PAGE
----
Book Reviews - Pearls from the pain
by Life Positive
Alexander McCall Smith, the man who created the fictional world peopled with characters like the affable Mma Precious Ramotswe, Botswana’s first lady detective, notes in one of his novels that all young readers have a Khalil Gibran/ Prophet phase. He adds that it is something one inevitably grows out of because the Prophet will only take you so far on the path of insights. One is probably tasked with creating ones own ‘Prophet’ over the years, so the original does not ring as true anymore. Gottlieb’s remarkable little high-school calendar size book is the psychologist-writer’s attempt to address life’s big posers.
However, while the Prophet offers immutable principles and insights into living, Gottlieb is more anecdotal and personal in his approach. Gottlieb was a successful 33-year-old psychologist when life doled him a Prince Siddartha hand. Like the Tathagatha, who began his spiritual quest after he witnessed death, sickness and old age for the first time, the writer began his quest for answers after an accident left him a quadriplegic. He had been doing quite well as the director of an outpatient substance abuse programme and had a beautiful wife and two young daughters who were just beginning their school days when tragedy struck.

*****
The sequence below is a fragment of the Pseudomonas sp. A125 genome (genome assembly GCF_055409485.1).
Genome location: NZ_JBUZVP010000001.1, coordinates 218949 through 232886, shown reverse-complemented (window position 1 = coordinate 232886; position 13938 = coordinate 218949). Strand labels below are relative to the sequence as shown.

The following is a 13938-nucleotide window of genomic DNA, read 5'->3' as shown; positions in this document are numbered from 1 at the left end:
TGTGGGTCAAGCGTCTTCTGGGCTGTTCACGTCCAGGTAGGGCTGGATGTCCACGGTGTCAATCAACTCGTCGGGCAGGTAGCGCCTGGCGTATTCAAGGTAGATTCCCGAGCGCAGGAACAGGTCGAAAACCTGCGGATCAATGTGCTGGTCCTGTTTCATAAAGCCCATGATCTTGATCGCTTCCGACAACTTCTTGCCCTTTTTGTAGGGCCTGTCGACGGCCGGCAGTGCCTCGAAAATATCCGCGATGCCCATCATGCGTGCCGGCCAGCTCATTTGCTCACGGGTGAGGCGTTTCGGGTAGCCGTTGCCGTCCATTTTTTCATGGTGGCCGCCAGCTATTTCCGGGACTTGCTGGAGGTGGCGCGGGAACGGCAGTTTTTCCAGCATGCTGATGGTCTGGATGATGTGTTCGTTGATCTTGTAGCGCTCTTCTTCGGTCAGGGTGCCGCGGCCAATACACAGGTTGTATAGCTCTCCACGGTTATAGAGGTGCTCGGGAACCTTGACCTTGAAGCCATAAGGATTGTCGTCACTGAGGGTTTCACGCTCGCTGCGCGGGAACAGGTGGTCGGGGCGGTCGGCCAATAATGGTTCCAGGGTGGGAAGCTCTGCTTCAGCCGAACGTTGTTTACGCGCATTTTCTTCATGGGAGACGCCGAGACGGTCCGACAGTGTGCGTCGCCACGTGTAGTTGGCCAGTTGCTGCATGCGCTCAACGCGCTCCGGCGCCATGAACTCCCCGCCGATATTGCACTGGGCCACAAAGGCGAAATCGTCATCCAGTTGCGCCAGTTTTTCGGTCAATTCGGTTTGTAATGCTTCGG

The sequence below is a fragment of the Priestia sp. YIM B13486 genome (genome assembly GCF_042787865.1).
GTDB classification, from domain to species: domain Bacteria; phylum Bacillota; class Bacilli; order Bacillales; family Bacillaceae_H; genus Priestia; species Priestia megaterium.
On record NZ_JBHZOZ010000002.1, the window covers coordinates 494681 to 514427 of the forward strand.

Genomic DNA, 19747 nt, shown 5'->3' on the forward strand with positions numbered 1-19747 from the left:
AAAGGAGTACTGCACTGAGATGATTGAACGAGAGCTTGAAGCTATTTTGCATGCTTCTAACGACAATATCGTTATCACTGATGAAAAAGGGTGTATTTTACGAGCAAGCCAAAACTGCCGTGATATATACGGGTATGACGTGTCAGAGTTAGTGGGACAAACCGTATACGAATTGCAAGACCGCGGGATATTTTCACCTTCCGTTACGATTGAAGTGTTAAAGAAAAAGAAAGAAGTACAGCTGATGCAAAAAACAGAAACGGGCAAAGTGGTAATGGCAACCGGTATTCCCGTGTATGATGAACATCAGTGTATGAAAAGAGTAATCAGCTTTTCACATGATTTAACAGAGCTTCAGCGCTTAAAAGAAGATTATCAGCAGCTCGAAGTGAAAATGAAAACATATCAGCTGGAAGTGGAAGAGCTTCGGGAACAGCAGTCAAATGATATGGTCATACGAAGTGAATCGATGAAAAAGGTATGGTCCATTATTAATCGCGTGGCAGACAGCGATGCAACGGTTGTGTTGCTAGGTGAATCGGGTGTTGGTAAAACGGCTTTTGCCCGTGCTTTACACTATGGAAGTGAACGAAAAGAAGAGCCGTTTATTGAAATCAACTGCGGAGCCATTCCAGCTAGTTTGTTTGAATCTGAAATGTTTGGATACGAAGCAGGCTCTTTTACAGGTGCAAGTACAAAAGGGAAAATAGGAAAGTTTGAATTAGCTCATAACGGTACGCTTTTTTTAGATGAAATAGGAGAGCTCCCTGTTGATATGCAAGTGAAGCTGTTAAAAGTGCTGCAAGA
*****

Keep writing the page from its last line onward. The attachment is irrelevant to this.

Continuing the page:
Being bed-bound for weeks, Gottlieb began to observe. He saw that many visitors were unable to cope with the anxiety his condition generated in them. This, he feels, is why his best friend did not visit at all. Those who had absolutely no anxiety but merely wanted to be there for him and those who were vulnerable were the ones who were the best company. ‘When they were open and nurturing, I felt safe. And when they felt vulnerable, I was nurturing and we both felt better.’
From this beginning, Gottlieb goes on to talk about love, parenting, death, the eleventh commandment among other topics. Learning from the heart is very Dharmic in its approach. It emphasises conscious living, and forgiveness, and is suffused throughout with a deep compassion for all who suffer.
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